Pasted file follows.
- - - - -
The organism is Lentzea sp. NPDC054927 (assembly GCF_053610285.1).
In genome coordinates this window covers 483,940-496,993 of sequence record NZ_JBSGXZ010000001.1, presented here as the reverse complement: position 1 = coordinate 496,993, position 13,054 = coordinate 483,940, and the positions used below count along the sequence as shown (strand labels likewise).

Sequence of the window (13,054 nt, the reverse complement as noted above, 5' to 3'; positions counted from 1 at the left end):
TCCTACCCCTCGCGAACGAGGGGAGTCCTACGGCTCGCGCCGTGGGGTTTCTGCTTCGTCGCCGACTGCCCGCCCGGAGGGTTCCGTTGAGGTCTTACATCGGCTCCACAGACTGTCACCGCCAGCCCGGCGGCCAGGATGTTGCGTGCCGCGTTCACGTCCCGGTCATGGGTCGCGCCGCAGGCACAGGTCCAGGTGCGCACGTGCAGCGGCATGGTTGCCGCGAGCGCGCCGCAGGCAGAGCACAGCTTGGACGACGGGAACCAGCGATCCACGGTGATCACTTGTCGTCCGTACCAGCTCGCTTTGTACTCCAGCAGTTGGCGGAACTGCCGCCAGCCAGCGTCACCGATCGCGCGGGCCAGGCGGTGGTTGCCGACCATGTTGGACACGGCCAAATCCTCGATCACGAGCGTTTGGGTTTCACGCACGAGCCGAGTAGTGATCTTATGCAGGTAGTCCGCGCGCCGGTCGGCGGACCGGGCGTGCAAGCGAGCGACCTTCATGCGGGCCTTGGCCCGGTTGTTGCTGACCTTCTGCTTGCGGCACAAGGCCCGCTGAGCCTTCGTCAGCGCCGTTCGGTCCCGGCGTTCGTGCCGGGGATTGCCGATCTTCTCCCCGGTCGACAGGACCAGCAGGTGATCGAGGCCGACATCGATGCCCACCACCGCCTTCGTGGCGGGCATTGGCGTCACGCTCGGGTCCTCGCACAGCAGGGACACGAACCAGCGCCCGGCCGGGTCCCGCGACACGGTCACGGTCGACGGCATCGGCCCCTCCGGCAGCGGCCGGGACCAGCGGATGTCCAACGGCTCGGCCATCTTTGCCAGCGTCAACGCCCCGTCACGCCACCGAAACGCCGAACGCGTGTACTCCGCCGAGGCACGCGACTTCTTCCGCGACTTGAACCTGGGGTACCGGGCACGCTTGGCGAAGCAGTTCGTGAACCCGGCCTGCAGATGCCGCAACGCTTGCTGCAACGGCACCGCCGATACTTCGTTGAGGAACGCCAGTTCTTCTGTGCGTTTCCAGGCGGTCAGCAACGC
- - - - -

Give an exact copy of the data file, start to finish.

The organism is Lentzea sp. NPDC054927 (assembly GCF_053610285.1).
In genome coordinates this window covers 483,940-496,993 of sequence record NZ_JBSGXZ010000001.1, presented here as the reverse complement: position 1 = coordinate 496,993, position 13,054 = coordinate 483,940, and the positions used below count along the sequence as shown (strand labels likewise).

Sequence of the window (13,054 nt, the reverse complement as noted above, 5' to 3'; positions counted from 1 at the left end):
TCCTACCCCTCGCGAACGAGGGGAGTCCTACGGCTCGCGCCGTGGGGTTTCTGCTTCGTCGCCGACTGCCCGCCCGGAGGGTTCCGTTGAGGTCTTACATCGGCTCCACAGACTGTCACCGCCAGCCCGGCGGCCAGGATGTTGCGTGCCGCGTTCACGTCCCGGTCATGGGTCGCGCCGCAGGCACAGGTCCAGGTGCGCACGTGCAGCGGCATGGTTGCCGCGAGCGCGCCGCAGGCAGAGCACAGCTTGGACGACGGGAACCAGCGATCCACGGTGATCACTTGTCGTCCGTACCAGCTCGCTTTGTACTCCAGCAGTTGGCGGAACTGCCGCCAGCCAGCGTCACCGATCGCGCGGGCCAGGCGGTGGTTGCCGACCATGTTGGACACGGCCAAATCCTCGATCACGAGCGTTTGGGTTTCACGCACGAGCCGAGTAGTGATCTTATGCAGGTAGTCCGCGCGCCGGTCGGCGGACCGGGCGTGCAAGCGAGCGACCTTCATGCGGGCCTTGGCCCGGTTGTTGCTGACCTTCTGCTTGCGGCACAAGGCCCGCTGAGCCTTCGTCAGCGCCGTTCGGTCCCGGCGTTCGTGCCGGGGATTGCCGATCTTCTCCCCGGTCGACAGGACCAGCAGGTGATCGAGGCCGACATCGATGCCCACCACCGCCTTCGTGGCGGGCATTGGCGTCACGCTCGGGTCCTCGCACAGCAGGGACACGAACCAGCGCCCGGCCGGGTCCCGCGACACGGTCACGGTCGACGGCATCGGCCCCTCCGGCAGCGGCCGGGACCAGCGGATGTCCAACGGCTCGGCCATCTTTGCCAGCGTCAACGCCCCGTCACGCCACCGAAACGCCGAACGCGTGTACTCCGCCGAGGCACGCGACTTCTTCCGCGACTTGAACCTGGGGTACCGGGCACGCTTGGCGAAGCAGTTCGTGAACCCGGCCTGCAGATGCCGCAACGCTTGCTGCAACGGCACCGCCGATACTTCGTTGAGGAACGCCAGTTCTTCTGTGCGTTTCCAGGCGGTCAGCAACGC